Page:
At the command line, first enter
cd \Users\user01\notes
That puts you in the directory where all your notes are. Then enter
for %I in (*.txt) do @echo ====%~nxI >>allfiles.txt && echo %~tI >>allfiles.txt && type "%~nxI" >>allfiles.txt
The for %I in (*.txt) part doesn't need to be changed at all. It tells Windows, "Run the following commands on every .txt file in the current directory."
posted by nebulawindphone at 8:44 PM on September 12, 2009

Response by poster: Thanks, I got it to work and am trying to tweak it a bit to add some carriage returns before or after the @echo. I searched google and found that $_ = carrriage return so I made this one that didn't work:

for %I in (*.txt) do @echo **********************%~tnxI >>allfiles.txt && type "$_" >>allfiles.txt && type "%~nxI" >>allfiles.txt && type "$_" >>allfiles.txt

I got lots of: "The system cannot find the file specified"

I'm still playing around with it.

It would also be cool if the entries were listed inside the larger file chronologically.

But hey...even if this is the best I can do, I'm very happy!

Thanks so much!
posted by chimrichalds at 9:10 PM on September 12, 2009

Two issues (I think) in your last example:

1) You're using ******* as a separator, which I'm guessing the shell is trying to expand (* is a special character).
2) Type reads out the contents of a file; echo spits out characters directly (so you either go with 'echo Hello World' or 'type hw.txt', where hw.txt contains "Hello World", to get the same result). It looks to me like you mixed those up & you need to echo the cr/lf character.
posted by range at 10:18 PM on September 12, 2009

Response by poster: Thanks range, I've got one that I really like that works great:

for %I in (*.txt) do @echo ********************************************* >>allfiles.txt && @echo %~tnxI >>allfiles.txt && @echo ********************************************* >>allfiles.txt && @echo. >>allfiles.txt && type "%~nxI" >>allfiles.txt && @echo. >>allfiles.txt && @echo. >>allfiles.txt && @echo. >>allfiles.txt

I would still like to have the entries in chronological order so I'm google searching now.

Thanks everyone!
posted by chimrichalds at 11:08 PM on September 12, 2009

Best answer: I did eventually get all of the text files merged chronologically into one large text file with the original file name and creation date as headers along with a few carriage returns to make it look pretty.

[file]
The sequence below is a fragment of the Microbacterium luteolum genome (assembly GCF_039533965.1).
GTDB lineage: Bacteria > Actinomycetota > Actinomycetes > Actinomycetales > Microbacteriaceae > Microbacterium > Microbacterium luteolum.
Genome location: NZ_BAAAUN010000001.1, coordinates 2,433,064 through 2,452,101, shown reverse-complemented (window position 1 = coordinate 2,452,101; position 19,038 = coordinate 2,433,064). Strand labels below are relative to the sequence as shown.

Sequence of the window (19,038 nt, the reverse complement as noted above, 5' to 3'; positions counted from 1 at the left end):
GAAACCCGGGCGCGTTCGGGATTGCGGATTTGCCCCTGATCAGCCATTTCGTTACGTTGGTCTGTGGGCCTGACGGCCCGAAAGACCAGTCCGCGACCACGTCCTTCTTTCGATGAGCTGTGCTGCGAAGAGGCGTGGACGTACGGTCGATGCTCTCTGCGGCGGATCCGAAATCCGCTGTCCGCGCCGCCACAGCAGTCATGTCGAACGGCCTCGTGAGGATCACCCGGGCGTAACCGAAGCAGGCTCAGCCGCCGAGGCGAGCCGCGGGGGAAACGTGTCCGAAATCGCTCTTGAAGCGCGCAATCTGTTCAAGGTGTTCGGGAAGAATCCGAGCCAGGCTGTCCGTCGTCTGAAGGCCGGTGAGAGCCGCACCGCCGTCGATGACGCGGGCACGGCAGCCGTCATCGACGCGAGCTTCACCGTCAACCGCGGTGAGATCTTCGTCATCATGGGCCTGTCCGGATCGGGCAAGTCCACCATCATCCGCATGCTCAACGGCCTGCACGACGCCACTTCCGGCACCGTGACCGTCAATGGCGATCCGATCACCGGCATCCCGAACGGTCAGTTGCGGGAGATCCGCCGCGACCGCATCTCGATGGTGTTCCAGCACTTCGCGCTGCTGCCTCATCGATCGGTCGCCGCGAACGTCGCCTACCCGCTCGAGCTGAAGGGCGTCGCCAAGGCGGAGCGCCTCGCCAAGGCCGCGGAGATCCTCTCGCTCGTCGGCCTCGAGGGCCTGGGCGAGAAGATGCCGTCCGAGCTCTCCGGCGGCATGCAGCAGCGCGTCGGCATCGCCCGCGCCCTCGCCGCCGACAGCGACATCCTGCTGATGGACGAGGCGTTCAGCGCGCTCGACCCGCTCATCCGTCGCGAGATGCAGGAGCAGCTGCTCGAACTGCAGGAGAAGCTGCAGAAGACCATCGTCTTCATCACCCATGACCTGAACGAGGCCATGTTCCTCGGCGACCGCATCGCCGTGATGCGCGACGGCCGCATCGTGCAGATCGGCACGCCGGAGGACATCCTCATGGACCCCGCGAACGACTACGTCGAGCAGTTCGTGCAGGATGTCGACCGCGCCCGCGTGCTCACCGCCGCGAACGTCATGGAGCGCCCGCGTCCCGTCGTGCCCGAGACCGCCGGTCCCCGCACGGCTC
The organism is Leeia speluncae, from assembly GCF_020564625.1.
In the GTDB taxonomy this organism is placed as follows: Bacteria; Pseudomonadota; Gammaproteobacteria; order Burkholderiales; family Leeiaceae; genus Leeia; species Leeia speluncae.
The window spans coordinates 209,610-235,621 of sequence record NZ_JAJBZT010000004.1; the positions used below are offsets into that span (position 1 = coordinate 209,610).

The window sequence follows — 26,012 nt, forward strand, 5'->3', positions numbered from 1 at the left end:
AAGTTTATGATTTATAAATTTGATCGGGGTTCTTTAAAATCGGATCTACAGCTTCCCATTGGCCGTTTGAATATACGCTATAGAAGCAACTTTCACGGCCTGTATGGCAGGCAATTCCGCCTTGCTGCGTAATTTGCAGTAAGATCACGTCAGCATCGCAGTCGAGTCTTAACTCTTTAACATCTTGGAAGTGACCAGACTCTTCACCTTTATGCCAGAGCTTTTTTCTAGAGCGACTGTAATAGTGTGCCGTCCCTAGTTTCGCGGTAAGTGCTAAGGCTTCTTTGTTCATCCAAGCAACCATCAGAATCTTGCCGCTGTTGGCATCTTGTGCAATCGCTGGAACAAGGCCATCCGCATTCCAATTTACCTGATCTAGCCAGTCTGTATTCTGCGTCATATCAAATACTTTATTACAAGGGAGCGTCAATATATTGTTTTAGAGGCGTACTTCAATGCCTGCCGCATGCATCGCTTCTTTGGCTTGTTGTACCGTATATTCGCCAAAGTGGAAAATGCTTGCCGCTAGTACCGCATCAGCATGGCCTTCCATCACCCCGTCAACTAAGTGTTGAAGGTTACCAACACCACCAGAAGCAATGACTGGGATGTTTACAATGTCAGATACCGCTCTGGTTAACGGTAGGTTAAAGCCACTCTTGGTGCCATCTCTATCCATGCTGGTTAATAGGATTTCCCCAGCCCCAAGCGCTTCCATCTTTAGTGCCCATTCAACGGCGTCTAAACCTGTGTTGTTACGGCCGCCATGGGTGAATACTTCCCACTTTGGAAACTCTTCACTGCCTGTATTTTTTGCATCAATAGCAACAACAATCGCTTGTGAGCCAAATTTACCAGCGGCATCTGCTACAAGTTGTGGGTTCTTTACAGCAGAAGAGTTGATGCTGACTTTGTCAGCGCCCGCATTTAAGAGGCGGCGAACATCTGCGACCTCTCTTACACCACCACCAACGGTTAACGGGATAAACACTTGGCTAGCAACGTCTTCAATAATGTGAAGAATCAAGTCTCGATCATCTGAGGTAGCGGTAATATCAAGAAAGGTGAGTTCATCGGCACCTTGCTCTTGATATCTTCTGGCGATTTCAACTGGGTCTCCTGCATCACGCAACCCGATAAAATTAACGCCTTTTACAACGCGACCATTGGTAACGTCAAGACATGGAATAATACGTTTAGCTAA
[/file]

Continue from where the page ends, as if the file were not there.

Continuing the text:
Here is what I did in case anyone else searches mefi for this type of thing:

After not finding an easy way to sort the files chronologically via a script, I decided to just rename all of the text files using the creation date as a prefix. I made a batch file named "rename.bat" with this inside:

FOR %%V IN (%1) DO FOR /F "tokens=1-6 delims=/: " %%J IN ("%%~tV") DO rename "%%V" %%L-%%J-%%K_%%M%%N%%O__%%V

I dropped the batch file in the directory, opened a cmd from vista's "start/search" (run) box and navigated to the directory where my text files and batch file were and typed: rename *.txt

I worked great but unfortunately the batch file would skip any files with spaces, or odd characters like: ";@,'()," etc... so I had to go download a file renamer, "Bulk Rename Utility" (a good one!) to remove all of the offending characters and move those few straglers to a different directory along with my batch file and cmd prompt and try again.

After I finally got all of the text files renamed with the creation dates in front (e.g. "2000-08-28_0644AM__jade.txt"), the files were allready ordered chronologically when sorted by name so I just used the script from the post above minus the "t" (date) part, and everything fell into place naturally like this:


8 lbs 5 oz!!!!!


Blindfold Test: John Coltrane
An Exclusive Online Extra

by Leonard Feather — 02/19/1959....

Here's that script again only without the "t" part:

for %I in (*.txt) do @echo ********************************************* >>allfiles.txt && @echo %~nxI >>allfiles.txt && @echo ********************************************* >>allfiles.txt && @echo. >>allfiles.txt && type "%~nxI" >>allfiles.txt && @echo. >>allfiles.txt && @echo. >>allfiles.txt && @echo. >>allfiles.txt

Thanks again to all of the script wizards that responded. As you can tell, I was pretty much just feeling my way around in the dark on this one!
posted by chimrichalds at 8:55 AM on September 13, 2009